Hike report by Leigh Ann
From June 25 – June 30, my husband John and I were in the Boise, ID, area. We chose Boise because we wanted to do something memorable for our 25th anniversary, and I’d never been to Idaho. We divided our time between walking around the downtown-Boise State U. area and hiking on trails in Bogus Basin, which is north of town. I think Righteous Basin is a better name.
The weather for the first few days was completely clear and the sky was so dark it looked like the underside of a turquoise bowl. In the pictures where the sky is darker than the land, that’s not the camera being weird. The dark blue persisted once some clouds came in a few days into our trip. High temperatures were — and remember that it was a dry heat, so you didn’t sweat, you just grew salt crystals — 94 to 104 degrees, depending on the day. It was surprisingly not oppressive. And for a week or two before we arrived, Boise had gotten an unusual amount of rain. This meant the grasses and wildflowers were unusually lush.
In the town itself, there are lots of trees. Boise’s town planners long ago decided it would be a good idea to have 25 miles of walking and biking paths through woods, parks, and other green spaces along the Boise River, and some of the pictures show how green it is. Boise has a population of about 600,000, which is half the state’s population. There were many pride flags, interesting art, a memorial park to Anne Frank that is in the picture where John is reading the memorial, a great farm-to-fork restaurant, and an excellent boutique hotel (Inn at 500 Capital Street) that was also friendly and affordable.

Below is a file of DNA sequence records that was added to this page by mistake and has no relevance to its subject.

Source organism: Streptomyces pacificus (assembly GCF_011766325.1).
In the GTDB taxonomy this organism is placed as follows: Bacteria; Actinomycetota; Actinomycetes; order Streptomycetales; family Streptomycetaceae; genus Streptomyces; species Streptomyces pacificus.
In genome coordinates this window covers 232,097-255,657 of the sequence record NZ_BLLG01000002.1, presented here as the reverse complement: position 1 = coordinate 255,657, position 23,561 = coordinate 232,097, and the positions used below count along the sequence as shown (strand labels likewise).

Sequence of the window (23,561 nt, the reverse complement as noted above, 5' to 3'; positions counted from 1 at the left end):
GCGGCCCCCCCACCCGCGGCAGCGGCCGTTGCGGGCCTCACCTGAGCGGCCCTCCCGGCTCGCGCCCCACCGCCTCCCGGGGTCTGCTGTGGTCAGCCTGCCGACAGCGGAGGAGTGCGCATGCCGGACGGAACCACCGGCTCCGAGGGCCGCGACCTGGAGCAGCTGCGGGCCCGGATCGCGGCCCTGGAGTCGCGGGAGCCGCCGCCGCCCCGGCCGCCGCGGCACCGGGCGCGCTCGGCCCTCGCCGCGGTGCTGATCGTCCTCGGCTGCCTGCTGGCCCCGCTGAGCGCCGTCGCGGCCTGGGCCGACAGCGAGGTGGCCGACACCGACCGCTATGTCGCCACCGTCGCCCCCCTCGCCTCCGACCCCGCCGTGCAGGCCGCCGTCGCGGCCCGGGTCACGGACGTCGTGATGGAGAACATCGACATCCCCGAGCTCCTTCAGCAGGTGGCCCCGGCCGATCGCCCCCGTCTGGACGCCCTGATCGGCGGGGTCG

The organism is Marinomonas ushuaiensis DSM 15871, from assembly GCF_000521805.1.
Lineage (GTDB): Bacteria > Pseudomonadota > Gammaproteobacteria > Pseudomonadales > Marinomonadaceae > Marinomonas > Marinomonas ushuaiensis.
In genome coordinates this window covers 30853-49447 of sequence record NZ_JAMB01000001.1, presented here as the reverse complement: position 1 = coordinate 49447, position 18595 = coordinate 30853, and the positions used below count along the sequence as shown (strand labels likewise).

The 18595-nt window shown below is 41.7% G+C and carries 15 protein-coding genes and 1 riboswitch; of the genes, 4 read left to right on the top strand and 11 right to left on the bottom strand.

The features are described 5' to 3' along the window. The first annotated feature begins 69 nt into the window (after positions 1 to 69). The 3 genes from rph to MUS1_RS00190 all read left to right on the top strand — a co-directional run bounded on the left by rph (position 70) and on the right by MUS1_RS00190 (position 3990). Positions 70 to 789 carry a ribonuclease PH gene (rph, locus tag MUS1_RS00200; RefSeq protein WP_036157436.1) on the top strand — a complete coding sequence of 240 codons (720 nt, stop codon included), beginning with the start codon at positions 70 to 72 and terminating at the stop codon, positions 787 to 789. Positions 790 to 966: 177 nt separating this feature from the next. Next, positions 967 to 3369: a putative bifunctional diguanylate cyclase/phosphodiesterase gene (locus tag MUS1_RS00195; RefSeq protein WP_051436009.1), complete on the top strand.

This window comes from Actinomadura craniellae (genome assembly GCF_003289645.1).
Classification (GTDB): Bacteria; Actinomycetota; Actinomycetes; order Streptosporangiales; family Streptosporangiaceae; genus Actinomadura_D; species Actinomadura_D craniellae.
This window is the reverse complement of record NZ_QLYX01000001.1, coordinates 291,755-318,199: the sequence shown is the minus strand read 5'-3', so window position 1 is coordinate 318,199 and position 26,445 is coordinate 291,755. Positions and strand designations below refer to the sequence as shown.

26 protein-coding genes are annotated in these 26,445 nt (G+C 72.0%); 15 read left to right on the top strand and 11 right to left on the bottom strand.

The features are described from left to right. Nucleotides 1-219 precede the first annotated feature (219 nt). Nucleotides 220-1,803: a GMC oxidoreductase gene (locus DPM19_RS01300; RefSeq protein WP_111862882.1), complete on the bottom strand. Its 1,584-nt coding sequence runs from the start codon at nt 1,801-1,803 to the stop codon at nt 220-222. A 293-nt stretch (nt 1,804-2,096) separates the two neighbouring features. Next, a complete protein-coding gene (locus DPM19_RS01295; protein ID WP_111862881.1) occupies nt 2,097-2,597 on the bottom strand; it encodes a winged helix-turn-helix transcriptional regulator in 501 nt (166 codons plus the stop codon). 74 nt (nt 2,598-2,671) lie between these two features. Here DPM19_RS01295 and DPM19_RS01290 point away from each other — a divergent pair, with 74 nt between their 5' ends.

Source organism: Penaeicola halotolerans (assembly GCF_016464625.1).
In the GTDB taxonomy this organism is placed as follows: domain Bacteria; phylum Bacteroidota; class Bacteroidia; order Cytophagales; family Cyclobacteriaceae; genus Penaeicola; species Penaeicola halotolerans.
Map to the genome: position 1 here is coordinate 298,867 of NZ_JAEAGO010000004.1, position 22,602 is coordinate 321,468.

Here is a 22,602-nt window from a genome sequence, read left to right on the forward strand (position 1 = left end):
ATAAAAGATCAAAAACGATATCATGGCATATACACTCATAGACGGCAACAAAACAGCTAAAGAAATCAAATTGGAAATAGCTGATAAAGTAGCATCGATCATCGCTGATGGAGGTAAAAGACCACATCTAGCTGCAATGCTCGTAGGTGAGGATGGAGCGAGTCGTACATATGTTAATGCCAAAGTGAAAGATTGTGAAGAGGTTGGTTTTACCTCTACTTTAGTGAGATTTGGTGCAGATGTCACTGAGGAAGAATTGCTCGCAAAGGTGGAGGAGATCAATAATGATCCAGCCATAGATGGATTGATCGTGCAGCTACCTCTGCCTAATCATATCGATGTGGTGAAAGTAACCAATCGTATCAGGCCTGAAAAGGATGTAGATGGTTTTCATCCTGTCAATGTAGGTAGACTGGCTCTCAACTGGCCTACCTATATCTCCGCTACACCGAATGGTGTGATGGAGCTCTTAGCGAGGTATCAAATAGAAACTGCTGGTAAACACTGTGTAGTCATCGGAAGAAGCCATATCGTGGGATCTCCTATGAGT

Heading away from town to the north you get to sagebrush steppe hills, which were astonishing. We saw at least 15 kinds of grasses and many kinds of wildflowers, some of which are in the pictures of a low altitude (appx. 3,000 feet) trail we hiked in Bogus Basin on our first day there: the ironically named Dry Creek Trail. We made up names: art deco green spire grass, iridescent ponytail grass, fluffy chartreuse waterfall grass, blue wavy grass, mauve bushy top grass, and so on. We couldn’t walk more than 10 feet without stopping to look at more grass.
Farther up in the hills, above about 5,000 feet, is where the pine forest starts. John and I did most of our hiking here, specifically on Freddy’s Stack Rock Trail. This is a 12.5-mile lollypop-shaped trail that has lots of views but surprisingly little elevation change. It snakes along many hills, each of which has two microclimates. On the north-facing slopes are pine and hardwood forests that are refreshingly shady. These get enough mist that club moss grows on the pines, which look like Muppet trees. On the south-facing slopes is sagebrush steppe with expansive views. Stack Rock is a large formation at the far end of the round part of the lollypop. If you pull in on the nobbier part of it in the picture, you can see a guy free soloing it. It’s bigger and a lot taller than it might seem.
John and I would go back to Boise, especially at the time of year we went. This is because we’re more into hiking than downhill skiing, which is also a big deal there.